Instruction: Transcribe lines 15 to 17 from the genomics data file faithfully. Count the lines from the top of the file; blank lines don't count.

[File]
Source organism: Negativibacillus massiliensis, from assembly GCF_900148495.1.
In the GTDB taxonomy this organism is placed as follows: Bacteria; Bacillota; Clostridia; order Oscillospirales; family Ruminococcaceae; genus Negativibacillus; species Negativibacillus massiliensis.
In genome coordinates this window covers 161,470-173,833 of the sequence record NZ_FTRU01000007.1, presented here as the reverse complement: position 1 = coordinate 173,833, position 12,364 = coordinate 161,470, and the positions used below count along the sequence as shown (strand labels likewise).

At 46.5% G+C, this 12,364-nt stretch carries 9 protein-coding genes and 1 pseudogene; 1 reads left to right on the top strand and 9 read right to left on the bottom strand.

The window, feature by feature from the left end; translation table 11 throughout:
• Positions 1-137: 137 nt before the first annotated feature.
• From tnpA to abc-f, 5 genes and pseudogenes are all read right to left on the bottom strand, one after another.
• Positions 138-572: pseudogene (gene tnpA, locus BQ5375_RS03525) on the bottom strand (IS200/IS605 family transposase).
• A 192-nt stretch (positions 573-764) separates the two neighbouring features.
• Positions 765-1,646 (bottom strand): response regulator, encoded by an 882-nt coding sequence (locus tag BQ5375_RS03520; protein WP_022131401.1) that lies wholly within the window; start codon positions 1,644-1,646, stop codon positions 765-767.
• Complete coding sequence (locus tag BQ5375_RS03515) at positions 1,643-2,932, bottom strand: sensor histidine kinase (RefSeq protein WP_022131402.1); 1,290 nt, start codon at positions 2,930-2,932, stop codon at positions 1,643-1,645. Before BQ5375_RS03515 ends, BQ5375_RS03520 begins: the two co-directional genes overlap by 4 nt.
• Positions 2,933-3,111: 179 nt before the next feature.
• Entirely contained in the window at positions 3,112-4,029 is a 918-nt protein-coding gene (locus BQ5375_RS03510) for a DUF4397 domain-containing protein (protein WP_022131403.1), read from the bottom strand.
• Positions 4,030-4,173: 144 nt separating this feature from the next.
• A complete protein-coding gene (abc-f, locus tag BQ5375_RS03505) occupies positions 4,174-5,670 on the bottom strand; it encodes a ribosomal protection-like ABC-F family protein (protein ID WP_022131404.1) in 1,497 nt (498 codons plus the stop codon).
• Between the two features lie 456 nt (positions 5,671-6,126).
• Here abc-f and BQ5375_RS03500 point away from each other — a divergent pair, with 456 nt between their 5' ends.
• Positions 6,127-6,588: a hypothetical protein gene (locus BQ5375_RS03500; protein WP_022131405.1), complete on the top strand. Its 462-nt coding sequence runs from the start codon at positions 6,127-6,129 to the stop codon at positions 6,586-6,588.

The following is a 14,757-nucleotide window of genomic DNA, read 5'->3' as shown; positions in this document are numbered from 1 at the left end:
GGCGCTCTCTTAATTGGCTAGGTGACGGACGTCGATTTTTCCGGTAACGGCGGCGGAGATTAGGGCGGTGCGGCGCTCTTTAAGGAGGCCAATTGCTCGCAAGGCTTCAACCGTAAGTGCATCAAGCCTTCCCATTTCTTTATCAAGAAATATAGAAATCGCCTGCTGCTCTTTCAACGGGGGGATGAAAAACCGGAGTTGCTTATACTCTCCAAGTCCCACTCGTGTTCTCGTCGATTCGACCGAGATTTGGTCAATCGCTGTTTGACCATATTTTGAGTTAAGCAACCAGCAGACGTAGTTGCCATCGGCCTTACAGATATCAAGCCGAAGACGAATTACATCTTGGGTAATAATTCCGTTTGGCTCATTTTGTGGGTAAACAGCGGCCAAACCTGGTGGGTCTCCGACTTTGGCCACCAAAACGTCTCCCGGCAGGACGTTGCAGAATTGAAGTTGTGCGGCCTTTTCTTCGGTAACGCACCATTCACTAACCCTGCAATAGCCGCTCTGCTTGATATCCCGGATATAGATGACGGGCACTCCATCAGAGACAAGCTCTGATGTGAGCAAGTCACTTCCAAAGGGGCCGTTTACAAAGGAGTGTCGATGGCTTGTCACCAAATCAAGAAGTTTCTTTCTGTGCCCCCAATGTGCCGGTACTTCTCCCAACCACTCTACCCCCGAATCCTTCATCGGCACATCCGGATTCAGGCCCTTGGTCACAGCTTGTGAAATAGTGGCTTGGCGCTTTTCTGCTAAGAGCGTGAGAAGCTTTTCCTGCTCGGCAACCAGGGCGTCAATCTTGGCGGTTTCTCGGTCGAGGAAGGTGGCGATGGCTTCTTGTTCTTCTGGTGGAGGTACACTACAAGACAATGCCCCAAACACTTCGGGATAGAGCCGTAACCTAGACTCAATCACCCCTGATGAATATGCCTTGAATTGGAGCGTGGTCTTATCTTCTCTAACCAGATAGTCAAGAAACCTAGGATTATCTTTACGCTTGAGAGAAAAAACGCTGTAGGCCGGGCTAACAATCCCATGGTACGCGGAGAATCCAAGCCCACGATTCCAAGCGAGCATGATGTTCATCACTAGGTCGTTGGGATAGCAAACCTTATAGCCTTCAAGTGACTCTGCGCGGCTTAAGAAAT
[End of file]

• A complete protein-coding gene (abc-f, locus tag BQ5375_RS03505) occupies positions 4,174-5,670 on the bottom strand; it encodes a ribosomal protection-like ABC-F family protein (protein ID WP_022131404.1) in 1,497 nt (498 codons plus the stop codon).
• Between the two features lie 456 nt (positions 5,671-6,126).
• Here abc-f and BQ5375_RS03500 point away from each other — a divergent pair, with 456 nt between their 5' ends.